The queue is understandably huge, so I skip the cupcakes as the 333m-high Newlands Pass stands between me and the Braithwaite checkpoint.
It’s another exposed and narrow climb, with a steep ravine to the left adding to the precariousness.
The 8km often-straight descent to Braithwaite is the reward, and spirits are evidently high as the satisfying beep of the timing system signifies the halfway stage of the Fred.
The inevitable rain arrives at Whinlatter Forest and, like sticking on Radiohead at a house party, it’s a complete mood-changer.
Calls of “good luck”, “nice bike” and “nearly at the top” are replaced with groans about the weather and a realisation that we still have 70km to go before reaching the triple-header of Hardknott, Wrynose and Blea Tarn, whose very names even intimidate this soft southerner.
From despair to here
Loweswater marks a new low as the relentless rain persists and a series of unspectacular but incrementally exhausting climbs are tackled, my subdued mood not helped by a passing car lodging an Ed Sheeran earworm in my head.
At ‘just’ 290m high, the Cold Fell ascent rarely figures in the Fred’s top trumps conversation, but it’s a monotonous brute, with the decommissioned scar on the landscape that is the Sellafield nuclear power plant matching my power output.
It’s become a war of attrition, and I fear a puncture or mechanical will break my resolve. “You lot are mad!” shouts a dog walker and I’m inclined to agree.
From nowhere, a makeshift motivational tunnel of colour and noise appears on the horizon.
Raucous spectators, gazebos and a giant sound system line the route and my Ed Sheeran earworm is swiftly replaced with very loud European techno. I feel like a pro rider and my downbeat mood becomes euphoric.
I’m not sure who they are or where they came from (did they even exist?), but I thank them for their contagious energy.
The rain clears and the second feed station at Calder Bridge arrives. This time, I hit the cakes, bananas and jelly babies with gusto, knowing that the next checkpoint is imminent and I’ve 25km to conserve energy before Hardknott Pass, the bane of my subconsciousness, finally arrives.
After a brief sojourn on the A595, the road follows the course of the River Esk to the base of arguably Britain’s most famous cycling climb and a major part of Fred folklore.
The maiden road closure of the day comes into force and with it my first double-take of Hardknott Pass. We’re actually going to cycle up that thing?
A tiny ramp over the river forces me into my easiest gear before the 393m-high Hardknott even begins – so much for all that big ring training.
My aim is to make it to the top aboard my bike. Standing before me is one of the steepest roads in the UK, with gradients that reach one in three.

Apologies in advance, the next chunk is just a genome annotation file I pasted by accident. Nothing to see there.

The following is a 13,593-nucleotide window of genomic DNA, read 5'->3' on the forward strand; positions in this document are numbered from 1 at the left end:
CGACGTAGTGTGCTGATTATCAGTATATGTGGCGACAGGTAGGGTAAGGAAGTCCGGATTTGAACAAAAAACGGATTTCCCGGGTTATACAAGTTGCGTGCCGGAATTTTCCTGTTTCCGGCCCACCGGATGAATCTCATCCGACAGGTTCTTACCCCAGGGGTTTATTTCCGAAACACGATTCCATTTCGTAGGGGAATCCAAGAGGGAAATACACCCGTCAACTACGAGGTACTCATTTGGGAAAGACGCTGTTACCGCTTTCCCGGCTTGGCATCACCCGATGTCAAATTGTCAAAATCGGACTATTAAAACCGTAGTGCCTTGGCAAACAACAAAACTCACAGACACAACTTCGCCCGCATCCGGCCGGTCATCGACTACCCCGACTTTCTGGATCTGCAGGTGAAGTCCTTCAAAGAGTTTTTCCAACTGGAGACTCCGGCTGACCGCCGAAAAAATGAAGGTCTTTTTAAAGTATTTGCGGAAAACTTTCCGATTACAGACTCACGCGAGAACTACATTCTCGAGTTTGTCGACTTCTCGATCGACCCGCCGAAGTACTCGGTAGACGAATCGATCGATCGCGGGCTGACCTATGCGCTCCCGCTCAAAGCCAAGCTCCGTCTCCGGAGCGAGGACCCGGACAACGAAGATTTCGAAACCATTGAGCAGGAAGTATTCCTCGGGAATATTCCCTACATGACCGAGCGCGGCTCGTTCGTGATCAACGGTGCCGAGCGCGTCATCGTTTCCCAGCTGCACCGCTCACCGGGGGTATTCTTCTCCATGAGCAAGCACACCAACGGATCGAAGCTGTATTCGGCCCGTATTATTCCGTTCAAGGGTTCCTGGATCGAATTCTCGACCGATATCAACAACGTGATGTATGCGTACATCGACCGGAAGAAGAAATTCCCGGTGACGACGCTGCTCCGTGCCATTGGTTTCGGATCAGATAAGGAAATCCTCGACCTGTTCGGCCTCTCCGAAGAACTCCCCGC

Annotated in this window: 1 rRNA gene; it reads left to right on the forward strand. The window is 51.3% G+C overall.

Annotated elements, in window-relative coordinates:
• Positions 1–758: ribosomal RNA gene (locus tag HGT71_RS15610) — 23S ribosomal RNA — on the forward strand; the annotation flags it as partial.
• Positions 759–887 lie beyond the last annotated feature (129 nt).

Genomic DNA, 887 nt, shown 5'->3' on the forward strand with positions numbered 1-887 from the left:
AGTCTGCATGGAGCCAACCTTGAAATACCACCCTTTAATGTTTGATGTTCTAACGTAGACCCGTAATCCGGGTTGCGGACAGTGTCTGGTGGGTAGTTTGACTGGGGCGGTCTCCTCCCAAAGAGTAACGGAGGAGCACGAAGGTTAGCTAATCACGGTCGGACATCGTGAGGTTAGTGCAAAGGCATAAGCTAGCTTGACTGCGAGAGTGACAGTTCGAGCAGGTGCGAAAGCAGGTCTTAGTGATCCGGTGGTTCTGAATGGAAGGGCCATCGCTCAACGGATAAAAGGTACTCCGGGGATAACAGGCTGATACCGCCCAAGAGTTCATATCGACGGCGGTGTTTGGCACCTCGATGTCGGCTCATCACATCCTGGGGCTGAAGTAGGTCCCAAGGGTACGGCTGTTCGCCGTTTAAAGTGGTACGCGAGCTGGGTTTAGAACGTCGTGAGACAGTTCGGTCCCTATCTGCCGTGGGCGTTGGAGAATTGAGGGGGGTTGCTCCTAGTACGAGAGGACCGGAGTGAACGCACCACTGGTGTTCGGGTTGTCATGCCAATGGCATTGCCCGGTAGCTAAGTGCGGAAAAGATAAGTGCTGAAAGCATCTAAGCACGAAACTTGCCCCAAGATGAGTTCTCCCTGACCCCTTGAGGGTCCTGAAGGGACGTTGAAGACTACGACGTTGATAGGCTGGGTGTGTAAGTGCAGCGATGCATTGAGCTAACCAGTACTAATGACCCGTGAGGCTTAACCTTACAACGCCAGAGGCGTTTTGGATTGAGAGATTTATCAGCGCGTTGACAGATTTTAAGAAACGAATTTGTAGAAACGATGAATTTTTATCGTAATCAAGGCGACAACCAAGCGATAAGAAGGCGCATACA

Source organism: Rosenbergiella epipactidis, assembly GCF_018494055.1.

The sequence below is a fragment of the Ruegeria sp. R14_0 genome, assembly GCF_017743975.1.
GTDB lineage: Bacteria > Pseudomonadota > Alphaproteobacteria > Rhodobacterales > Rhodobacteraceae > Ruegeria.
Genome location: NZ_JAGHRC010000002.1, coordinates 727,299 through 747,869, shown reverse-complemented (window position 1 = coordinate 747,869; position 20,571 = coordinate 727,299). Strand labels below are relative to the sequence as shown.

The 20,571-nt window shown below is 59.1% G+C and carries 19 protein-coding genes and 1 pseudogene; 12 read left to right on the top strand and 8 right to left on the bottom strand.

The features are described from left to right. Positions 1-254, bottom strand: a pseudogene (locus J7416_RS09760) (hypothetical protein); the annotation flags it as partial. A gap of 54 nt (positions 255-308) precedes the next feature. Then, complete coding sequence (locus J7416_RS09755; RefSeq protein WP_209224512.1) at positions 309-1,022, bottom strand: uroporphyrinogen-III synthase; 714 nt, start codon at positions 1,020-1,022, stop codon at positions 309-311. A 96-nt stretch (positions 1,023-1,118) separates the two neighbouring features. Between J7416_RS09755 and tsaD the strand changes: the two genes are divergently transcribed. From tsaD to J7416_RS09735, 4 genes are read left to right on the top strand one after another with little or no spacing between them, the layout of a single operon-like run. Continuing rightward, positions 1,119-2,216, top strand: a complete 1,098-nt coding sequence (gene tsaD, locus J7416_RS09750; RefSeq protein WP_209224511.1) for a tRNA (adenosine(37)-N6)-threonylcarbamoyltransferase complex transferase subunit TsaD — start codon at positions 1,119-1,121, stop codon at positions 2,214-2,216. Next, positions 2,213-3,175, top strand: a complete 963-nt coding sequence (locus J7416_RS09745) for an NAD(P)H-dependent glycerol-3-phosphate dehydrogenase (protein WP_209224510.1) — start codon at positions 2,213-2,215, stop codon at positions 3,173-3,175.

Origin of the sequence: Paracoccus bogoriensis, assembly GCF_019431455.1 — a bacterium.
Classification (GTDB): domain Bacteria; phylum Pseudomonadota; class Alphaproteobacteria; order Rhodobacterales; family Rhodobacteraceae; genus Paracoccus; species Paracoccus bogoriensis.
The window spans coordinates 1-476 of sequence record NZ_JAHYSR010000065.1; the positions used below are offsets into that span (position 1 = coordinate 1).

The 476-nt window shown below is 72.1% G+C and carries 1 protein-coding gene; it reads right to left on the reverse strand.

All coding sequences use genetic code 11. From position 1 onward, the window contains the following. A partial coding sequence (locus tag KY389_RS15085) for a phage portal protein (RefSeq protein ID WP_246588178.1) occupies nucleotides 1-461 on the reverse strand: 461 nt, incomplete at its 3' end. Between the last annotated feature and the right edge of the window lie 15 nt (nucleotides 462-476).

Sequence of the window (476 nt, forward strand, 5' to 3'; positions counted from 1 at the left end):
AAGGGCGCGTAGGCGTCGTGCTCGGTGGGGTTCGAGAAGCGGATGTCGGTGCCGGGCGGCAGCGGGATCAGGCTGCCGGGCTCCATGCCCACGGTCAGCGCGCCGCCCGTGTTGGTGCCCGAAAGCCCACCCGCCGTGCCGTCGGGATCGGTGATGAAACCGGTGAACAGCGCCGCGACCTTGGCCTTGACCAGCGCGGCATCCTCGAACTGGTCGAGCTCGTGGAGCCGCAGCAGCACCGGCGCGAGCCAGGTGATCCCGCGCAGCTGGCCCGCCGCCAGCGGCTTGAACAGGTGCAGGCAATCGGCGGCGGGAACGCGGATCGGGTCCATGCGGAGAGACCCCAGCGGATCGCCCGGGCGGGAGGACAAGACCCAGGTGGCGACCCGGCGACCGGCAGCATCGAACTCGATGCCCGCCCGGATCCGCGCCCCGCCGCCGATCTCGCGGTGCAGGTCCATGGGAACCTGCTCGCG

I’ve barely seen a soul since Calder Bridge, but half of the Fred’s field seem to be in various degrees of distress on Hardknott’s battered blacktop.
I take the outside of the switchbacks, which top out at over 30%, where it appears slightly less vertical, plotting a path through those trying to save their sinews by walking.
My calves feel shredded, my lungs emptied and my heart oversized, but I make it to the peak after 2.2km at an average gradient of 14 per cent. The descent is just as exhausting, a continual battle to keep my speed low, not fly over the handlebars or overshoot a corner.
It’s so steep that my glasses nearly fall from my head, and my eyes ache from staring so intently for potholes and greasy patches.
My brake pads are in similar levels of pain and my bib shorts probably need incinerating. This is getting expensive.
In a devious move by the course designers, Hardknott is only the first climb in this trilogy of tarmac terror.
Up next is the 393m Wrynose, similarly steep and savage on both the approach and exit, before Blea Tarn adds a final sucker punch to my crying calves.
It’s the toughest triple-header I’ve faced since watching the High School Musical trilogy in one sitting (don’t ask).
But what rewards await on the approach to Ambleside, with some of the UK’s – make that the world’s – prettiest scenery dappled in autumnal sunlight.
Even a slightly extended route due to a fallen tree can’t stop my delight as Grasmere beckons.
I cross the line after 9:42 hours of riding, with 3,366 metres of climbing and 5,200 calories burnt over 183.5km.
My watch tells me I have 1 per cent of stamina remaining and I use that to buy a burger and take a seat next to Paul Loftus MBE, president of the Fred Whitton Challenge, to watch an Elvis impersonator belting out Suspicious Minds.
Paul asks if I’d come up to ride the next edition in May and, despite the head-to-toe soreness, my reply is an instant yes. Hopefully, my new brake pads will arrive in time…
Three more hilly UK sportives for 2022
The Lakeland Loop
- Date: 17 April 2022
If you’re training for the Fred or didn’t get a spot, then the Lakeland Loop is ideal prep or a brilliant challenge in its own right. The 111km route also takes in the passes of Whinlatter, Hardknott and Wrynose, with plenty of lumpy stuff in-between.
Hampshire Hilly Hundred
- Date: 8 May 2022
Cumbria doesn’t monopolise the hilly sportive calendar, with this event starting in Winchester and boasting the climbs of Beacon Hill, Watership Down and Windmill Hill over its 111 or 160km routes. Expect 1,219m of total elevation gain for the latter.
- Date: 19 June 2022
The Dartmoor Classic has long been an essential fixture on the UK calendar, regularly attracting 4,000 entrants to Devon. The three open-road routes all venture into the rugged hills of Dartmoor National Park, with the 3,400m of climbing on the longest 177km route comparable to the Fred.